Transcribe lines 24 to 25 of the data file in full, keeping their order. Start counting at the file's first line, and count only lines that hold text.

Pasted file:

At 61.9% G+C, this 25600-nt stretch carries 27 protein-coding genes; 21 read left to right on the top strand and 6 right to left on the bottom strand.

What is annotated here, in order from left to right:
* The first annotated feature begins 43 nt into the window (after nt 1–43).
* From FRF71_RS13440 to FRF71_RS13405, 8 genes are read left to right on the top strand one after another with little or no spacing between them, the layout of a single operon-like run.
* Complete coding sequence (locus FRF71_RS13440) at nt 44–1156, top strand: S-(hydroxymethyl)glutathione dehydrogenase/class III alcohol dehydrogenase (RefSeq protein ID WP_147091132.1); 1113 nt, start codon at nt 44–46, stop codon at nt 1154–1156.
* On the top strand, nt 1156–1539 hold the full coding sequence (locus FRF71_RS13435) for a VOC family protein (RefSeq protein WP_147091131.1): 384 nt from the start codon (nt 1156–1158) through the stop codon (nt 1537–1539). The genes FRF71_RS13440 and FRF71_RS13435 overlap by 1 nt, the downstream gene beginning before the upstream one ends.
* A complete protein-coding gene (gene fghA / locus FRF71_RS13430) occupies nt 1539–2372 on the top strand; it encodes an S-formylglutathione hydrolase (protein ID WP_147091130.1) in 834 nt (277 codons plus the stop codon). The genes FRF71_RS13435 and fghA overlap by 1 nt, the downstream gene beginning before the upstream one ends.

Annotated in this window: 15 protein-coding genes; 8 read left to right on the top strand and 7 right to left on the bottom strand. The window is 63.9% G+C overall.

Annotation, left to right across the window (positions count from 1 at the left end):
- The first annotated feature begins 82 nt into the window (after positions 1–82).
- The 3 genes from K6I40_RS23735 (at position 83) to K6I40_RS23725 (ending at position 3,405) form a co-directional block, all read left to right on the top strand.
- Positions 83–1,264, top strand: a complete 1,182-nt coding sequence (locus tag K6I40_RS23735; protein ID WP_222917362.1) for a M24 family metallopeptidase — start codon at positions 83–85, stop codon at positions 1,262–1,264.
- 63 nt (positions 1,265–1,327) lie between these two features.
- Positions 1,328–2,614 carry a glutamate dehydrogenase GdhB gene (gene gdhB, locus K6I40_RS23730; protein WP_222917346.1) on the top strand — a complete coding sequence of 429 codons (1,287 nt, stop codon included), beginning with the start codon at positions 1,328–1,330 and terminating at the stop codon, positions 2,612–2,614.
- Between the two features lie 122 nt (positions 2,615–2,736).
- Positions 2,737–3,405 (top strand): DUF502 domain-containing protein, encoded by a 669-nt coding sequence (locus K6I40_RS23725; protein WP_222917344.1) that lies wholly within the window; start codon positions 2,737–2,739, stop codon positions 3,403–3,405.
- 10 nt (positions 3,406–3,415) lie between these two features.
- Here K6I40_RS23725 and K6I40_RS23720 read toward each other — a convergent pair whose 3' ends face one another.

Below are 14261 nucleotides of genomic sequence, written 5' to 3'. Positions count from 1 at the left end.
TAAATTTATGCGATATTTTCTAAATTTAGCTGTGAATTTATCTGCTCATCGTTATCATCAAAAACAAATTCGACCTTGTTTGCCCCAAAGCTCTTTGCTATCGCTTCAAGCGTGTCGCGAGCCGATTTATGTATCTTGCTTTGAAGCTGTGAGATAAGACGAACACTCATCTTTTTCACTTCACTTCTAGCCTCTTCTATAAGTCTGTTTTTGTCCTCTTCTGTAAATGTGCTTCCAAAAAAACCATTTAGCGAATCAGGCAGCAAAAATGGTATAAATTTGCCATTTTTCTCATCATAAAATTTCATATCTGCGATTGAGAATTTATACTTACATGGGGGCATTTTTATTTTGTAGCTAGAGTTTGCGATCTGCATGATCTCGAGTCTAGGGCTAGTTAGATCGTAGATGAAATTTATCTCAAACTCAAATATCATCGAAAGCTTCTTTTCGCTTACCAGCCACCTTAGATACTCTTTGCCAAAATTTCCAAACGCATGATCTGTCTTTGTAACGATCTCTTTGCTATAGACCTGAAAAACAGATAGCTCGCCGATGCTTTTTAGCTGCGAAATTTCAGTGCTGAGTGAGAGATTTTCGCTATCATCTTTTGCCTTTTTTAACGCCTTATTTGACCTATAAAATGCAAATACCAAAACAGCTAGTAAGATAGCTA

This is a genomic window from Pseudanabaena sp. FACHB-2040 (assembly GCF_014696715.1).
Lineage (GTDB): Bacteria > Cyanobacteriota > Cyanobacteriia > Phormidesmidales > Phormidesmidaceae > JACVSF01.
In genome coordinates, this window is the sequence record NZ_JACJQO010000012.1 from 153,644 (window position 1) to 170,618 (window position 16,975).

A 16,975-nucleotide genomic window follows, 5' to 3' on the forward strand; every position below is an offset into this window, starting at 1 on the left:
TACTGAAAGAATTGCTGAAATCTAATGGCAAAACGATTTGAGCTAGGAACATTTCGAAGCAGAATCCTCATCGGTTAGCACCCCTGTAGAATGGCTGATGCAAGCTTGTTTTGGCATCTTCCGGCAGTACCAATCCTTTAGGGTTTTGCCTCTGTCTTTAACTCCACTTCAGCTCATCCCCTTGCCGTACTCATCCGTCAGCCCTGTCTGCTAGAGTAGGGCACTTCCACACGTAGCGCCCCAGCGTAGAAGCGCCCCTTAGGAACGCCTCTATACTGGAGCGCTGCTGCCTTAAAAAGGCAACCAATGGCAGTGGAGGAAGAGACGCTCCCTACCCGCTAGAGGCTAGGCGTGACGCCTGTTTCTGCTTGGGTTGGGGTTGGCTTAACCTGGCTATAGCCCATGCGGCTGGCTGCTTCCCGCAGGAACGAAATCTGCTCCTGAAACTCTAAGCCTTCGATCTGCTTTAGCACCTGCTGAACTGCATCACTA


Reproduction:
A 16,975-nucleotide genomic window follows, 5' to 3' on the forward strand; every position below is an offset into this window, starting at 1 on the left:
TACTGAAAGAATTGCTGAAATCTAATGGCAAAACGATTTGAGCTAGGAACATTTCGAAGCAGAATCCTCATCGGTTAGCACCCCTGTAGAATGGCTGATGCAAGCTTGTTTTGGCATCTTCCGGCAGTACCAATCCTTTAGGGTTTTGCCTCTGTCTTTAACTCCACTTCAGCTCATCCCCTTGCCGTACTCATCCGTCAGCCCTGTCTGCTAGAGTAGGGCACTTCCACACGTAGCGCCCCAGCGTAGAAGCGCCCCTTAGGAACGCCTCTATACTGGAGCGCTGCTGCCTTAAAAAGGCAACCAATGGCAGTGGAGGAAGAGACGCTCCCTACCCGCTAGAGGCTAGGCGTGACGCCTGTTTCTGCTTGGGTTGGGGTTGGCTTAACCTGGCTATAGCCCATGCGGCTGGCTGCTTCCCGCAGGAACGAAATCTGCTCCTGAAACTCTAAGCCTTCGATCTGCTTTAGCACCTGCTGAACTGCATCACTA